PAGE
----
Re: [long] Poll: global buffers

From: Mike Breuer (
Date: 07/21/01

----- Original Message -----
From: "George Greer" <greerga@CIRCLEMUD.ORG>

> This is a separate issue, that 'goto' and global variables aren't always
> evil, and that power supply labelled "do not open" isn't so dangerous if
> you know what you're doing. The issue is knowing when you actually know
> enough to be more than dangerous.

In general, I agree with you.  While goto's and globals should be avoided
for a variety of reasons, there are times when they just make sense.

> This was Novell NetWare client library code so it was much more convoluted
> than that and wouldn't work in a single if().  In particular, I couldn't
> just bend the API to my whim and make the cleanup functions return the
> appropriate values.

int my_cleanup(void *var) { cleanup(var); return 0; }

> Your if() works when the planets and API are aligned on proper return
> values.

Or with a little forethought.  My point is not to pick apart your example,
but to show that there are always a variety of ways to handle a particular
problem.  One argument I've seen for goto's is their ability to break out of
nested loops:

void func() {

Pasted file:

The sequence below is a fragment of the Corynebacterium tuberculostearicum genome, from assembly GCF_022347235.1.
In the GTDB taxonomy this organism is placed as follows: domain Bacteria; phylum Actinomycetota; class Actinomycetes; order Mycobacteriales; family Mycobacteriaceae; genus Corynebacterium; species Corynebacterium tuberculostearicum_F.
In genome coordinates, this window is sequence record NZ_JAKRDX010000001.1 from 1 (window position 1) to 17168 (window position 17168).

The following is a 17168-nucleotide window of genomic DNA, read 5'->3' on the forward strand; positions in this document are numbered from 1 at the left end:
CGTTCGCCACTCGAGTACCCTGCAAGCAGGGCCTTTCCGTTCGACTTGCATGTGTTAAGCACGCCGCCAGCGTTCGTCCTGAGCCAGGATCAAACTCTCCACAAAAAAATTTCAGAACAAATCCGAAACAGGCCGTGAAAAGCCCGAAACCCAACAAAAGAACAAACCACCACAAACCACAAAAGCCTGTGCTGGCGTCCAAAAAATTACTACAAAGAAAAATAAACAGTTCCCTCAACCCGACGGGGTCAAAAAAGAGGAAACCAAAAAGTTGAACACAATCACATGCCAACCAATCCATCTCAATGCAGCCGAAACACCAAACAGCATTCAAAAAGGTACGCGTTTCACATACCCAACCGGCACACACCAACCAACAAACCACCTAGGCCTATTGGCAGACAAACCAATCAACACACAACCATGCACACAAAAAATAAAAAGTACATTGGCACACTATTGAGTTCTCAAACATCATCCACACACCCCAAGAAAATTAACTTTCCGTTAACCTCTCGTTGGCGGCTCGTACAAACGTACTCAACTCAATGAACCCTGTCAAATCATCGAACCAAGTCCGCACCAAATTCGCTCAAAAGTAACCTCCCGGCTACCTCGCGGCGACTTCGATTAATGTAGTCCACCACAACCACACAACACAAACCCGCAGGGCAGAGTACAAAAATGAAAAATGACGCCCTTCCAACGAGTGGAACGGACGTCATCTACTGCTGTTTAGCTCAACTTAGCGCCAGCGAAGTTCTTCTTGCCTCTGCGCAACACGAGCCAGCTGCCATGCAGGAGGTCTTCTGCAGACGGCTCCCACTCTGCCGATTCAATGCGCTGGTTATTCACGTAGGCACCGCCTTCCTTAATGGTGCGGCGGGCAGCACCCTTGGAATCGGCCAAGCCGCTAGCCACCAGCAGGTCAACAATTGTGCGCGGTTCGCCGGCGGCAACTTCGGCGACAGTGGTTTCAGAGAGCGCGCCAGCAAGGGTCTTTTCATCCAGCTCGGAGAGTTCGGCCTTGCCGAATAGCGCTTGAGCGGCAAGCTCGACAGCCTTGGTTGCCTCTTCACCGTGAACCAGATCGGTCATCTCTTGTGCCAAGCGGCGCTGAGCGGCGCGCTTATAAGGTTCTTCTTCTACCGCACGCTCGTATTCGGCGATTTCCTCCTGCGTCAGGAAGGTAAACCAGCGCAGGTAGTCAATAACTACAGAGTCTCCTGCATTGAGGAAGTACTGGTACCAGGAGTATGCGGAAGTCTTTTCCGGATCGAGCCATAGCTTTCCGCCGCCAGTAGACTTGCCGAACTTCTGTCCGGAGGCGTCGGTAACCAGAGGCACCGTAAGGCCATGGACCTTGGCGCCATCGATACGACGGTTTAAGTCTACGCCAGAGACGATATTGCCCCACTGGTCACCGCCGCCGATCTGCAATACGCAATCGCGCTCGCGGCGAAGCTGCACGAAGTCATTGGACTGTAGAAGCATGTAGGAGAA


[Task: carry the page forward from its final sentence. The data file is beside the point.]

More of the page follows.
int i, j;

  for (i = 0; i < 1024; i++) {
    for (j = 0; j < i; j++) {
       /* .... Do something useful */
       if (/* condition */) goto bailout;
  /* Perform some sort of cleanup */

But this same thing can be accomplished by putting the loops in a function
and using a return to bail out instead of a goto.

> Tangents...

Just to get us back on track, let me expand on my earlier response about
globals.  Most respondants seem to think that globals provide increased
performance, although there is actually a performance trade-off associated
with them.  While saving allocation time, you are permanently increasing the
memory footprint of the application.  This can lead to performance
degredation as well.  There are two main risks to globals that spring to
mind.  One is having nested function calls stomp on the values unwittingly,
the other is having functions rely on the values after they go out of scope
and then having the values stomped.

The second is probably unlikely, because it would take a pretty bonehead
decision to code something like that into Circle.  The first is a little
more likely, but certainly avoidable it you're really attached to the
globals.  This fits in with the point I was making about gotos.  The globals
certainly can work, and they DO work just fine in my MUD.  The real issue is
that they do nothing to discourage bad design (as in the two examples), so
poor programming is possible.  While we certainly can do nothing to prevent
bad programming, as contributers to a codebase, we should feel an obligation
to at least decrease the risk.

I admit some of my opinion is based on an O-O bias that disagrees with
globals on principal.  :)


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